Non-browser Identity Verification

Martin Atkins mart at
Wed May 18 10:08:20 PDT 2005

Martin Atkins wrote:
> The current scheme is (as far as I can see) bound to the browser. If 
> this is to become some amazing used-everywhere identity system, I think 
> it's important to support non-browser-based auth too. I suspect it might 
> already be supported in some sense, but let's think about it a little 
> anyway.

Having pondered this, I think the sanest approach here is to simply have 
two request modes. The "browser" mode is what we have now. The "raw" 
(better name please) mode differs as follows:

* Responses from the ID server are, rather than redirects to a URL, 
instead a 200 OK response of type application/x-www-form-urlencoded 
containing the url-encoded response parameters. Non-success responses 
can use other response codes, such as 403 for "I don't know how to 
assert that identity at all".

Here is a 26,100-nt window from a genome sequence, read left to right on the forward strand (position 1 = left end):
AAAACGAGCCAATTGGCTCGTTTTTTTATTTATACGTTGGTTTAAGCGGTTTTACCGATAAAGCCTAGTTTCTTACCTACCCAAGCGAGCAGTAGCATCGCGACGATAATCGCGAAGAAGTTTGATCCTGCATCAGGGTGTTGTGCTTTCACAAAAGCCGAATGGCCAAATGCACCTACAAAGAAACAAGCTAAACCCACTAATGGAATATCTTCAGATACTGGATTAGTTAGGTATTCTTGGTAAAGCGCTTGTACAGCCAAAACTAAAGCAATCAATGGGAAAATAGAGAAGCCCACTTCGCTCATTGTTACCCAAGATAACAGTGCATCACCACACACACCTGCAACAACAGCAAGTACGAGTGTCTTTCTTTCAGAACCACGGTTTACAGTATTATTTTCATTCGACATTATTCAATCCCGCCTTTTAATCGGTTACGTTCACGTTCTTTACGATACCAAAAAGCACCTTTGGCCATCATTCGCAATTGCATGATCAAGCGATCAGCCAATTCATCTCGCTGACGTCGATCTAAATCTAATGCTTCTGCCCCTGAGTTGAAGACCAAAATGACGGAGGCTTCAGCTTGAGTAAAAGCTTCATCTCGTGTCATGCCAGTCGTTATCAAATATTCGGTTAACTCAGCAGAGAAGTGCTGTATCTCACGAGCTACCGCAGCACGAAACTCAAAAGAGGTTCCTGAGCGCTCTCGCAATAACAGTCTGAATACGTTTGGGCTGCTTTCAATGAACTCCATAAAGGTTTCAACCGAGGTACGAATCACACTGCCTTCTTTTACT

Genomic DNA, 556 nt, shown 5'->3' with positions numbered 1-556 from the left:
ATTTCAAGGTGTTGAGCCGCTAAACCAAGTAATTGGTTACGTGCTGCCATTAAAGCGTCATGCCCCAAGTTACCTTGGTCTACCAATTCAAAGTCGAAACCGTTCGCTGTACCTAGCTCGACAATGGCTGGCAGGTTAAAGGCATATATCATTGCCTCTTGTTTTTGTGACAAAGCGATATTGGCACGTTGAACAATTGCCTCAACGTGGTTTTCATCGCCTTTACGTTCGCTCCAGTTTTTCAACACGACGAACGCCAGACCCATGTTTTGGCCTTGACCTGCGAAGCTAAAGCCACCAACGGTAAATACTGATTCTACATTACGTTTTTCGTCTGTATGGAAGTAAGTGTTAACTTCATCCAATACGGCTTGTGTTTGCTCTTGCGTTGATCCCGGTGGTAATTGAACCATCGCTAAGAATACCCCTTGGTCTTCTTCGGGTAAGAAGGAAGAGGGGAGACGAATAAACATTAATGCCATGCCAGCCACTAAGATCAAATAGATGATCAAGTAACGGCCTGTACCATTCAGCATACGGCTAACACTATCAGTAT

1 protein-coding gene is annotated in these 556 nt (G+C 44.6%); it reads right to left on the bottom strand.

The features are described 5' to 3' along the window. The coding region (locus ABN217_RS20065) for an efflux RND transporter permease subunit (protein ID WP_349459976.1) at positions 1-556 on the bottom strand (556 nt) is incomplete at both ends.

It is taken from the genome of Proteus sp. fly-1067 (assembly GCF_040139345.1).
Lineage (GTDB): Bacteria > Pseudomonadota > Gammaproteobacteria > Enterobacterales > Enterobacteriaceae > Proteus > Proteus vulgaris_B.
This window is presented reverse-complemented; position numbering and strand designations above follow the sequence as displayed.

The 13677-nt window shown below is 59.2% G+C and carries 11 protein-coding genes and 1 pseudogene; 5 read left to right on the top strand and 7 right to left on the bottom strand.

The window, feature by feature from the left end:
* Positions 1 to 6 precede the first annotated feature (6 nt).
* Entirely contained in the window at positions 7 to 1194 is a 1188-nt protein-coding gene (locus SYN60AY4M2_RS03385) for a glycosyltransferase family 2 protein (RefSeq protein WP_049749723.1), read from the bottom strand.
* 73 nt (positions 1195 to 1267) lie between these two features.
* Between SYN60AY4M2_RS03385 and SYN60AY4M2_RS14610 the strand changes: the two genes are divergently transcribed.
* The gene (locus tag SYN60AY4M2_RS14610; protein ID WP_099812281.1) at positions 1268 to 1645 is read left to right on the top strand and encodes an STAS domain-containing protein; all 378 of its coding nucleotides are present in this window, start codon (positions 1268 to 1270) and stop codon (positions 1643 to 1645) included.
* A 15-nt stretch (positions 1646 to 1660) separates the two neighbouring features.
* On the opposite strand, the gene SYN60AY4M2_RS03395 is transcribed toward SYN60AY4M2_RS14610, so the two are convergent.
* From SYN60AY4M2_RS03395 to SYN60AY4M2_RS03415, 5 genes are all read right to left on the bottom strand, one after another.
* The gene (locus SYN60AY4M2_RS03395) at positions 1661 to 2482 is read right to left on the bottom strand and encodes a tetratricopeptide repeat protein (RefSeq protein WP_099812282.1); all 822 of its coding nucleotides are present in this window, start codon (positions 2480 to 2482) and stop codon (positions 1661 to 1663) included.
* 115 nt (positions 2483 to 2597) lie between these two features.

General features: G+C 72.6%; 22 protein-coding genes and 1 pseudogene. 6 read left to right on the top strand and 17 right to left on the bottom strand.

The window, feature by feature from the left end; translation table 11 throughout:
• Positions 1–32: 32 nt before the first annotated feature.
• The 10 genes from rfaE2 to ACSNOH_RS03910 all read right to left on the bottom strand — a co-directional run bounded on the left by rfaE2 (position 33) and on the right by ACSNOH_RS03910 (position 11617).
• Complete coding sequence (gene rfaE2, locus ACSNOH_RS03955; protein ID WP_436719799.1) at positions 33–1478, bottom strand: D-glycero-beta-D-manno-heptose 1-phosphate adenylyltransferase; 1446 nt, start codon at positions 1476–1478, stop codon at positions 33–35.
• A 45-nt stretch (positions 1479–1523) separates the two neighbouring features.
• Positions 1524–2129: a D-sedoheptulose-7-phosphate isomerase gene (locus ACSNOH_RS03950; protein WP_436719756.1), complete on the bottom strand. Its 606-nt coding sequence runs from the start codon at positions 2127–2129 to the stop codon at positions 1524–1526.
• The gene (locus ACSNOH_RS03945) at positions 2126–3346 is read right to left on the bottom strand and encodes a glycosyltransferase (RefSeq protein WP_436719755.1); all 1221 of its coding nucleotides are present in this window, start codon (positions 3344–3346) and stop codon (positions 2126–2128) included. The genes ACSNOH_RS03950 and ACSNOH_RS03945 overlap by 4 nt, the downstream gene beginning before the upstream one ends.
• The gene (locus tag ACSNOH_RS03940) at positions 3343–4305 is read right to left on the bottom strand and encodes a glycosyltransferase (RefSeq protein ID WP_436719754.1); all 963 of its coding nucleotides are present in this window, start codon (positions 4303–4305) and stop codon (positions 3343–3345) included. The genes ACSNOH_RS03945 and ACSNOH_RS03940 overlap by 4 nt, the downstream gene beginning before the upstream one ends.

* When the client makes the request to the ID server, the server 
response with a 401 Unauthorized response and a WWW-Authenticate header. 
The client must then prompt the user for a username and password and 
make another request. Using cookies for authorization is expressly 
forbidden in raw mode because entering the username and password is 
taken as implied permission to assert the identity: there is no trust 
root or reply URL outside of the browser scenario.
   If Cookies were allowed, it would allow browser-bound scripts to pose 
as clients and bypass the privacy protection.

This only changes the token-fetching part of the process. Presumably the 
client will then submit this token as part of a request to the consumer 
which will do the token verification as normal.

It is worth noting that aside from the Cookie special case the "browser" 
mode could actually be implemented as a wrapper around the "raw" mode, 
and that browser mode is the special case despite it being our only case 
currently. (There is nothing stopping an ID server from using HTTP-based 
auth in "browser" mode if that is what it wants to do.)

I'll throw out for discussion the matter of whether an explicit mode 
selection parameter is the best approach or if it can be inferred from 
other stuff.

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